The Grand Finale

So after five rounds of the most intense rugby ever seen in Six Nations history, it all comes down to Super Saturday. With four teams still mathematically able to win the championship, the final round is gearing up to be the most exciting ever seen. So who will prosper and be crowned Six Nations champions 2015?

Italy v Wales

Will Wales be celebrating come Saturday evening?
Will Wales be celebrating come Saturday evening?

Fresh from their astonishing victory over the Irish in Cardiff, Sam Warburton leads his side out in Rome with the tantalising prospect of becoming champions once again, still possible. Champions in 2012 and 2013, Warren Gatland deserves credit for lifting his team from the despair of losing to England in Round One, to three impressive victories that have put them back in the hunt. Over the tournament this Wales side have improved with every performance, culminating in defeating an Irish side who came to Cardiff in pursuit of a possible Grand Slam. A tireless defensive effort led by the likes of Warburton and Luke Charteris saw Wales stop the Irish juggernaut in its tracks and in the process threw this great tournament wide open. With injuries in the front-row to both Gethin Jenkins and Samson Lee, Gatland has been forced into changes with Rob Evans and Aaron Jarvis coming in respectively. Both players will be in for a hard slog against an Italian side, who have often proved difficult opposition up front. However, despite a narrow victory over Scotland, Italy have performed poorly this year, going down meekly to Ireland, England and France in their other matches. With their talismanic leader Sergio Parisse ruled out, victory against a strong Welsh side is unlikely. Level on points at the top with both England and Ireland, Wales’ inferior points difference means they must rack up a big win in Rome to stand any chance of being crowned champions, but with confidence soaring after last week’s win anything is possible.

Scotland v Ireland

Can Scotland finally grab that elusive win?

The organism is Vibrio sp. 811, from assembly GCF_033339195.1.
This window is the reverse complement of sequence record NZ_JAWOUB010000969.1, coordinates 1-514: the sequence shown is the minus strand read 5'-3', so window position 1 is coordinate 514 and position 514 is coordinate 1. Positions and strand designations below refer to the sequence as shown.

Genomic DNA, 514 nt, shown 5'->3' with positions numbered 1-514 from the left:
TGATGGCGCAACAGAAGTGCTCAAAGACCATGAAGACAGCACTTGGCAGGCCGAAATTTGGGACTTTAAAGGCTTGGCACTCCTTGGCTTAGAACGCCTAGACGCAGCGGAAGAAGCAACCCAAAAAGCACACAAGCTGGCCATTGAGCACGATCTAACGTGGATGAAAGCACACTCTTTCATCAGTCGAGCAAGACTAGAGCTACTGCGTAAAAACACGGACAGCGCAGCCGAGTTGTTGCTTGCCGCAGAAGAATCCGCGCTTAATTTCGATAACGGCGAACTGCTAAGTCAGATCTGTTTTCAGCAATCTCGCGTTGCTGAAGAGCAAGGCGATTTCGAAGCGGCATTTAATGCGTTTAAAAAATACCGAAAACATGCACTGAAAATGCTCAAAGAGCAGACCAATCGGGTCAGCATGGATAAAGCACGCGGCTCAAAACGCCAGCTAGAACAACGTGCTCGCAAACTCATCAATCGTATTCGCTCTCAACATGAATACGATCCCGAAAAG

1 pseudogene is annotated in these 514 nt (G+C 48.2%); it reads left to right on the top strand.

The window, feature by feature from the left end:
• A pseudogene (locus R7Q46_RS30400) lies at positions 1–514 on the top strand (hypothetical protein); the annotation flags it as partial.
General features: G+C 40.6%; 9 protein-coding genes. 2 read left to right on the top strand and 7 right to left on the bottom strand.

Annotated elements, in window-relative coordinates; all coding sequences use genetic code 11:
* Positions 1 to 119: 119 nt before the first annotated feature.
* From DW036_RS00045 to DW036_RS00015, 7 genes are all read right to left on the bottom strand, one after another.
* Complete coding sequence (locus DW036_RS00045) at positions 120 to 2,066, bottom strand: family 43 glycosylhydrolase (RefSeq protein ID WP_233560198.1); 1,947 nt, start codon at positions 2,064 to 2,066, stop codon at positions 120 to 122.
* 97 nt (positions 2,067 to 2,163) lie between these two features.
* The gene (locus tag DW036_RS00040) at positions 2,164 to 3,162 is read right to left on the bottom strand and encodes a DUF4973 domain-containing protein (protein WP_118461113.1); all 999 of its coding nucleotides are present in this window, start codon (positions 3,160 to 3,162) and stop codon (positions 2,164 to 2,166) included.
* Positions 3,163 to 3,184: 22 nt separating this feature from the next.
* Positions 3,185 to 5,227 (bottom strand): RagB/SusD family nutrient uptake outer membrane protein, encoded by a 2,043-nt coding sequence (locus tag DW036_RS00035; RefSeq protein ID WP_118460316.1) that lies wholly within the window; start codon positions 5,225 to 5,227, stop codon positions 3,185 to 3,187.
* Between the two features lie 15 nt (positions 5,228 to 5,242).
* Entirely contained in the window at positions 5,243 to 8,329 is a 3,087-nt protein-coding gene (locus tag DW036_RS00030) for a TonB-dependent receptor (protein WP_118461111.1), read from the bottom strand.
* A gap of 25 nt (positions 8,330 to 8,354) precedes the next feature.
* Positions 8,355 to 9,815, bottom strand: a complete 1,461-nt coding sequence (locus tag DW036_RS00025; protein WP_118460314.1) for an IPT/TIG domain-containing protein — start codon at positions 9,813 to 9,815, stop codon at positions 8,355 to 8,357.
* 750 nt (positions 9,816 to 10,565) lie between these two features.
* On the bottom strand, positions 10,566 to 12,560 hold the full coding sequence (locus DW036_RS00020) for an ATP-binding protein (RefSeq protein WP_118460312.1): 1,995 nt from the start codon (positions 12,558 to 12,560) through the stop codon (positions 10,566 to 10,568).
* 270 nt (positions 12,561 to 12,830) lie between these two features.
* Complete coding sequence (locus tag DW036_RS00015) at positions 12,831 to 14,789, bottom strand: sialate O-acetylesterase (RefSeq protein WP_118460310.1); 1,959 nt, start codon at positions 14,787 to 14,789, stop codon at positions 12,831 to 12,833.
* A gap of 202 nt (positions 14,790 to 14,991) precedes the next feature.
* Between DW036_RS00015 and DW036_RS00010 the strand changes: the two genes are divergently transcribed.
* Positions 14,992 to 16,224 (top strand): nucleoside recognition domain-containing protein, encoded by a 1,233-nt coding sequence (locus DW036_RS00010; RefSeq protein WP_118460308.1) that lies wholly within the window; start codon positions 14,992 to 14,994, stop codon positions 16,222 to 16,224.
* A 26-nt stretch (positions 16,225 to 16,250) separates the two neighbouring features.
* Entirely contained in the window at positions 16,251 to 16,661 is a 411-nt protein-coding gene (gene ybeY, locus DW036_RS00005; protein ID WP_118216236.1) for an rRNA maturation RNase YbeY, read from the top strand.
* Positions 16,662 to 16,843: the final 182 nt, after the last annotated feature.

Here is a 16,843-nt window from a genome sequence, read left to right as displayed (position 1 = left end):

Can Scotland finally grab that elusive win?

Pride is at stake for Vern Cotter’s Scotland side, as they head into their final match looking to avoid the ignominy of the Wooden Spoon. Having lost out in all four of their previous matches in this year’s campaign, Scotland face an Ireland side still hurting from their Grand Slam dreams vanishing in Cardiff last week. With both sides coming off the back of chastening defeats, expect a fiery start to what is likely to be a brutal test match. Joe Schmidt’s side may not be able to win the Grand Slam, but are still capable of defending their 2014 crown with another championship triumph this year. To do that Ireland will be looking to the likes of Paul O’Connell and Jonny Sexton to lift their teammates once again. For Sexton especially – poor by his own high standards in the defeat to Wales – a big performance of that we saw against England in Round three is needed if his side are to take the title. However, it won’t be easy against a Scottish side determined to give their fans something to cheer at last. Cotter will once again look to the talented young fly-half Finn Russell, whose performances have been one of the few highlights for Scotland this season. If Russell can produce the same spark that threatened the French and Welsh in the earlier rounds, then Ireland may be in for a rough ride at Murrayfield.

England v France

The final game of this year’s championship and one of the most eagerly anticipated fixtures in world rugby. ‘Le Crunch’ has often delivered drama and with both sides still capable of winning the tournament, this year’s match should be no exception. For Stuart Lancaster’s England side, three consecutive second-place finishes have whetted the appetite amongst a very talented group of players. Having recovered from their horror show in Dublin, to eventually put away a stubborn Scotland side, England head into this final weekend in pole position to grab the title, given their superior points difference to both Ireland and Wales. However, a comprehensive victory in Rome in Round four means that France travel to London with the most improbable chance of lifting the championship trophy. With Ireland, England and Wales all locked on the same number of points, France will need both Italy and Scotland to do them favours in the earlier games, if they are to stand any chance of winning this year’s tournament. With British and Irish Lion Geoff Parling returning to bolster what was already a very strong English pack, England go into this match as favourites and determined to avenge their last-gasp defeat in Paris last year – which subsequently cost them both the title and a possible Grand Slam. For France, injury to fly-half Camille Lopez means a call-up to the starting side for Jules Plisson, as Phillipe Saint-Andre’s side look to spoil the English party and turn the tournament on its head.

Will it be fourth time lucky for Lacaster?
Will it be fourth time lucky for Lancaster?
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